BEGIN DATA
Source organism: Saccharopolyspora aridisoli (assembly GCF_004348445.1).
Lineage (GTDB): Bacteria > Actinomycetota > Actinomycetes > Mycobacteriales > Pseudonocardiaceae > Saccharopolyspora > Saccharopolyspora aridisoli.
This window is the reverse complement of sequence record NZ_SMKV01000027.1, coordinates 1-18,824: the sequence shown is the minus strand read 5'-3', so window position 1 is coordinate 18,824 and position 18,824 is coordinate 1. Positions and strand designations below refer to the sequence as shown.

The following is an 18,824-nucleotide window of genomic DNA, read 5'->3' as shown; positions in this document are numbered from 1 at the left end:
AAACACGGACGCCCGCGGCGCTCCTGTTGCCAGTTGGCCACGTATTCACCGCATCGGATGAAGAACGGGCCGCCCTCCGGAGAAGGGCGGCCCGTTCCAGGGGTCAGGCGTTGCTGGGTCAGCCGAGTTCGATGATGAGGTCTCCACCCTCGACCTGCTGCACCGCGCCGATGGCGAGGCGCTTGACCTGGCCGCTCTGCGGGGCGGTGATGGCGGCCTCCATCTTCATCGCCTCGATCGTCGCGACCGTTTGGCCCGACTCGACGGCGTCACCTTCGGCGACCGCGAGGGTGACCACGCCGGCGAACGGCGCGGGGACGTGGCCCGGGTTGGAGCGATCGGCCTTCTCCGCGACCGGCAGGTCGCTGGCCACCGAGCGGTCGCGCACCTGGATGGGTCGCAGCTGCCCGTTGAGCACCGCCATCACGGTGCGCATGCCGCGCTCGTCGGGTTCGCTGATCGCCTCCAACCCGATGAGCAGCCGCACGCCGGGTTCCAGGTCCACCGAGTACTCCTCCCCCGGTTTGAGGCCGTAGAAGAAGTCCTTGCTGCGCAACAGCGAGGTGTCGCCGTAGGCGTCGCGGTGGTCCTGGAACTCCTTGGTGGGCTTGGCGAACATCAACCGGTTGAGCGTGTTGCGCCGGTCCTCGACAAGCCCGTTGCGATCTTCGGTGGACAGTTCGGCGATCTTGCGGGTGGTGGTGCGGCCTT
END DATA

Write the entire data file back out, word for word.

Source organism: Saccharopolyspora aridisoli (assembly GCF_004348445.1).
Lineage (GTDB): Bacteria > Actinomycetota > Actinomycetes > Mycobacteriales > Pseudonocardiaceae > Saccharopolyspora > Saccharopolyspora aridisoli.
This window is the reverse complement of sequence record NZ_SMKV01000027.1, coordinates 1-18,824: the sequence shown is the minus strand read 5'-3', so window position 1 is coordinate 18,824 and position 18,824 is coordinate 1. Positions and strand designations below refer to the sequence as shown.

The following is an 18,824-nucleotide window of genomic DNA, read 5'->3' as shown; positions in this document are numbered from 1 at the left end:
AAACACGGACGCCCGCGGCGCTCCTGTTGCCAGTTGGCCACGTATTCACCGCATCGGATGAAGAACGGGCCGCCCTCCGGAGAAGGGCGGCCCGTTCCAGGGGTCAGGCGTTGCTGGGTCAGCCGAGTTCGATGATGAGGTCTCCACCCTCGACCTGCTGCACCGCGCCGATGGCGAGGCGCTTGACCTGGCCGCTCTGCGGGGCGGTGATGGCGGCCTCCATCTTCATCGCCTCGATCGTCGCGACCGTTTGGCCCGACTCGACGGCGTCACCTTCGGCGACCGCGAGGGTGACCACGCCGGCGAACGGCGCGGGGACGTGGCCCGGGTTGGAGCGATCGGCCTTCTCCGCGACCGGCAGGTCGCTGGCCACCGAGCGGTCGCGCACCTGGATGGGTCGCAGCTGCCCGTTGAGCACCGCCATCACGGTGCGCATGCCGCGCTCGTCGGGTTCGCTGATCGCCTCCAACCCGATGAGCAGCCGCACGCCGGGTTCCAGGTCCACCGAGTACTCCTCCCCCGGTTTGAGGCCGTAGAAGAAGTCCTTGCTGCGCAACAGCGAGGTGTCGCCGTAGGCGTCGCGGTGGTCCTGGAACTCCTTGGTGGGCTTGGCGAACATCAACCGGTTGAGCGTGTTGCGCCGGTCCTCGACAAGCCCGTTGCGATCTTCGGTGGACAGTTCGGCGATCTTGCGGGTGGTGGTGCGGCCTT